There is an interesting debate within the mentoring field as to whether it is only peer mentors that should be promoted rather than the broader use of volunteers. Peer mentors offer genuine empathy, enhance rapport and bonding with mentees, develop positive role models, increase the potential to succeed with personal and emotional issues, enhance the credibility of the service and adopt a non-judgemental approach. However there is a role for the traditional volunteer who offers help and support whether motivated through a mixture of do- gooding, religious motivation, career enhancement or some version of philanthropy motivated by the big society or similar slogan. But it is a different resource and cannot provide the unique connection which a peer can bring.
The evidence of effectiveness remains however somewhat patchy. It is the least developed of criminal justice interventions despite pockets of good practice both in theoretical understanding and in research. Strengths identified through research include engagement, positive role model, capacity to develop prosocial communities. But research also suggests potential weaknesses including the small pool of volunteers available, high turnover, issues of competence, maintaining boundaries, and providing the support needs of the peer mentors themselves. (Fletcher and Batty, 2012. http://www.shu.ac.uk/research/cresr/sites/shu.ac.uk/files/offender-peer-interventions.pdf) It can be argued from the evidence base so far that being a service user may be a necessary condition for mentoring but not sufficient. Mentors need training, an orientation towards help, funding streams, payment mechanisms and management support.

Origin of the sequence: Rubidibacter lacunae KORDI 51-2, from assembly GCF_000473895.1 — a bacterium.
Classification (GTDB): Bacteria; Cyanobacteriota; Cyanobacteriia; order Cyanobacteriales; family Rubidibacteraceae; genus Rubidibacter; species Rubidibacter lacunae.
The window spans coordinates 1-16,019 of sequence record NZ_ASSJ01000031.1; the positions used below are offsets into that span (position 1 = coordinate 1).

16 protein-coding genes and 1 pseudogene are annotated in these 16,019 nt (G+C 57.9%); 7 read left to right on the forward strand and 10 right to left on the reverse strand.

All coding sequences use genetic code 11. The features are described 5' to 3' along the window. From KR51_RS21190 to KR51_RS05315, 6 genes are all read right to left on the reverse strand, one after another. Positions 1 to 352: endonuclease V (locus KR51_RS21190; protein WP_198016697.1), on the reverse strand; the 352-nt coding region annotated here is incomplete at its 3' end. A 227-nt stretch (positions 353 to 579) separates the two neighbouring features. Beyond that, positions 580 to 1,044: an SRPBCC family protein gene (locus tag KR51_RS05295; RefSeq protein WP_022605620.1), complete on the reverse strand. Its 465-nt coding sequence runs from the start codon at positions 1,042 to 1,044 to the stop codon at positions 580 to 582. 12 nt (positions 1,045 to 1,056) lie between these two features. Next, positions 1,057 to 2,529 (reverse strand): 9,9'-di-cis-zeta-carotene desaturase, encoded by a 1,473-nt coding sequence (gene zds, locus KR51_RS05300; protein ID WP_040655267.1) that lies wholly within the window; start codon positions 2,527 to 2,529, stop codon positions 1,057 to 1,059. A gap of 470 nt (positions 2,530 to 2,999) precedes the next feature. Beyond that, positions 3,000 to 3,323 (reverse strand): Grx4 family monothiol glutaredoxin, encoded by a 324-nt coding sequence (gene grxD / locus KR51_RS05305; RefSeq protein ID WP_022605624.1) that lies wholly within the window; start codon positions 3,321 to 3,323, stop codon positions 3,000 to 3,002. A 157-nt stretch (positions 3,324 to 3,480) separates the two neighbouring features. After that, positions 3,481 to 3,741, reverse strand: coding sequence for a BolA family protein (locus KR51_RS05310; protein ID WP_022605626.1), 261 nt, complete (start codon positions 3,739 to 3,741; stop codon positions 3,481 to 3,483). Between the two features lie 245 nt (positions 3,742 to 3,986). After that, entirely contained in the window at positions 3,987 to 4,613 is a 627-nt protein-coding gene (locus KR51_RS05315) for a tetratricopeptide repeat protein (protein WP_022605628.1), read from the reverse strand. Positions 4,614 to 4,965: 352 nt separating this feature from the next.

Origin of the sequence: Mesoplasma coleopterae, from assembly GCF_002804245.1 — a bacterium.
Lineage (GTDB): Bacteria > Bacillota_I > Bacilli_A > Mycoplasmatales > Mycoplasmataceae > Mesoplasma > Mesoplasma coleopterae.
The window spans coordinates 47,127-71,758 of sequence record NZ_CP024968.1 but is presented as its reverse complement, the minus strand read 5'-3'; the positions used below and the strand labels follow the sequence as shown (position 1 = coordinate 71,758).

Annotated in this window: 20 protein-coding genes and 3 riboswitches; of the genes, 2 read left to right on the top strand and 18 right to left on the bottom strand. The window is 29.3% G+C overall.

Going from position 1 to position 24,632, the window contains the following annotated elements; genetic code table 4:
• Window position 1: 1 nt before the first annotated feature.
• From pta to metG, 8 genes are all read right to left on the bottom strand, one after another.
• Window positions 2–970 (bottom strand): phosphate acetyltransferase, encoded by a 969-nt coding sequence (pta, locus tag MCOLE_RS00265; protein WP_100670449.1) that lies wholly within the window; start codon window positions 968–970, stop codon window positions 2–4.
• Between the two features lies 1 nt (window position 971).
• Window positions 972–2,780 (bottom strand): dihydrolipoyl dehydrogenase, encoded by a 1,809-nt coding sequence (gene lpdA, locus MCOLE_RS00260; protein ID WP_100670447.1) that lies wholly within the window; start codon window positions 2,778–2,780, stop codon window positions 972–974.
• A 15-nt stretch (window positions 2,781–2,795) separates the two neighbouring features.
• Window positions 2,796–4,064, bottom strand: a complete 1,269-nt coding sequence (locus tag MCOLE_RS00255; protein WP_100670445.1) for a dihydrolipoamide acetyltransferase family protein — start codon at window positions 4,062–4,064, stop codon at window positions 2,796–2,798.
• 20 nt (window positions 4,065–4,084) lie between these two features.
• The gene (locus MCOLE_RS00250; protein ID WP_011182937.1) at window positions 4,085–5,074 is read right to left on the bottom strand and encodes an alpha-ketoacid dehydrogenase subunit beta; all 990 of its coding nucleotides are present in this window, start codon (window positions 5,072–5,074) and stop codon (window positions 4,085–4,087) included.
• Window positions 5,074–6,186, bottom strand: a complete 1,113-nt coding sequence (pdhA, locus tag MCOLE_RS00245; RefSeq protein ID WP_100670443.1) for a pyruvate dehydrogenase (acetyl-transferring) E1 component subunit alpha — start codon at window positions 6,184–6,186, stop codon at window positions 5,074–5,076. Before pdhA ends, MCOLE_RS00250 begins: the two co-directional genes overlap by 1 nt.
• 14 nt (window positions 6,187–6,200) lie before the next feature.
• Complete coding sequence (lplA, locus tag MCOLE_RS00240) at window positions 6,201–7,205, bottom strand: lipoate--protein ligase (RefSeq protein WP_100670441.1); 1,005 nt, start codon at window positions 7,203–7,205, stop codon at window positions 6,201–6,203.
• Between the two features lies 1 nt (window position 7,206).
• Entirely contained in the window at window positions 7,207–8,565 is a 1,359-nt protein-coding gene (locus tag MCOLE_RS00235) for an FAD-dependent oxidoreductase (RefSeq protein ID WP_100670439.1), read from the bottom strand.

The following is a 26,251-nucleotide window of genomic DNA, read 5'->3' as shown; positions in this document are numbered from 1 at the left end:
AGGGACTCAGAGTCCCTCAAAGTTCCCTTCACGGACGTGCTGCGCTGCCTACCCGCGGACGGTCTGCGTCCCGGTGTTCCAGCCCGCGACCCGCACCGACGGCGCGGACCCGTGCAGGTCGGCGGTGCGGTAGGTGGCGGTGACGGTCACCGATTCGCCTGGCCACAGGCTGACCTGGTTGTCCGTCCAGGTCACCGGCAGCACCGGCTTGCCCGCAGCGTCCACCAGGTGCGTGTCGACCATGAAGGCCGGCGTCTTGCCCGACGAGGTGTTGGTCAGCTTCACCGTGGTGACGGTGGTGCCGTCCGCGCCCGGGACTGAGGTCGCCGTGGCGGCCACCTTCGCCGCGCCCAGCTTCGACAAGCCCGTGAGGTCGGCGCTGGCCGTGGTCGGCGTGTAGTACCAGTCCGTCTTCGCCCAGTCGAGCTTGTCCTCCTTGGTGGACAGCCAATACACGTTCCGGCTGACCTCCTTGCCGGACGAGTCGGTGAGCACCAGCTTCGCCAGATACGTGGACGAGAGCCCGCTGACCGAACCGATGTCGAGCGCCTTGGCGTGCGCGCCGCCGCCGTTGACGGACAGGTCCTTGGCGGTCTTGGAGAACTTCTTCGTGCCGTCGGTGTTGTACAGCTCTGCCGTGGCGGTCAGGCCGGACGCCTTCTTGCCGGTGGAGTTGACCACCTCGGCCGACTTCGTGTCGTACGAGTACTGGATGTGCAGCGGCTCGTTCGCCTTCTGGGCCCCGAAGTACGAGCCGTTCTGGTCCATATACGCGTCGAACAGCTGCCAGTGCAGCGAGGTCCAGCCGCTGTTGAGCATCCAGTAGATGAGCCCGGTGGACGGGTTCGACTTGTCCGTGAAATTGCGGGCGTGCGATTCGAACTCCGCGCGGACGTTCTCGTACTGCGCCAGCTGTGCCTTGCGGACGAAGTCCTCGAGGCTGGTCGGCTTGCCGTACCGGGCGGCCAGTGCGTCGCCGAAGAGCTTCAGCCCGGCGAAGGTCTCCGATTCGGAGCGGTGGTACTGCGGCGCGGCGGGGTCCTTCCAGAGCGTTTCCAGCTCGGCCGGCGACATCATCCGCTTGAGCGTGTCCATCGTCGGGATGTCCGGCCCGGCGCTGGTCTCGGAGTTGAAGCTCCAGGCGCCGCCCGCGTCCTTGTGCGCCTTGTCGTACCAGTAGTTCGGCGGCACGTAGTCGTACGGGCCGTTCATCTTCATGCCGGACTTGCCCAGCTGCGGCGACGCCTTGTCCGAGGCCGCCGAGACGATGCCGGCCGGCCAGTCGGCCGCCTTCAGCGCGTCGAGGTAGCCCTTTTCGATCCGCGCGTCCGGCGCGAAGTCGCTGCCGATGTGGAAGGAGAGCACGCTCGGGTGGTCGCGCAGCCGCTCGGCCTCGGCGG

The Justice Minister intends that all offenders released from prison, particularly non-statutory offenders, will receive a peer mentor. There is little doubt that the evidence would suggest that they will enhance the service to be offered. However caution needs to be expressed before we can achieve the ministers’ vision. It is clear that whilst there are some capable peer mentors in the system, many reformed offenders will not be suitable to undertake the role and further to that the numbers available within the system mean that simply to deal with short sentence prisoners you are looking at providing services to over 45,000 released prisoners. There seems to be huge doubt that sufficiently trained mentors could be found.
There is no doubt that leaning on big society rhetoric the intention would be for peer mentors to be volunteers. This is not only unrealistic but also deeply unfair. Reformed offenders are struggling to survive and build networks and resettle in their local communities and to expect the altruism implied by volunteering may not be at the top of their agenda. Research also is sceptical that peer mentoring can offer a complete service as sufficient supervisory support. Professionals providing much-needed brokerage into welfare systems, accredited programmes, work schemes etc must be complimentary to the role that a mentor can play. By definition a mentor is not a supervisor and therefore it would be inappropriate to give them a statutory role in terms of compliance and public protection. Inevitably the turnover will be high as the difficulties in sustaining a change of identity puts huge pressure on peer mentors as they adjust to their new role and status in society. There remains too a residual resistance from professional staff to work with mentors and this has sometimes been evident in research projects that I have been involved in. Also even if the mentors were volunteers they will need and deserve high levels of management support to survive as they pursue this new and challenging career option.
I am totally in favour of the use of both mentors and peer mentors in the criminal justice system. I think they have a valuable role to play which compliments and enhances the case management undertaken by the public services. There is a real danger however that in a rush to make such assistance available across the whole of the criminal justice system within a short period of time it will lose the careful and incremental way in which peer mentoring systems have been nurtured so far. I think we must be very careful not to make the system untenable before it has had a reasonable chance to succeed. Whilst Grayling has hit upon a germ of an idea in executing that thought he is in real danger of damaging its very prospect of success.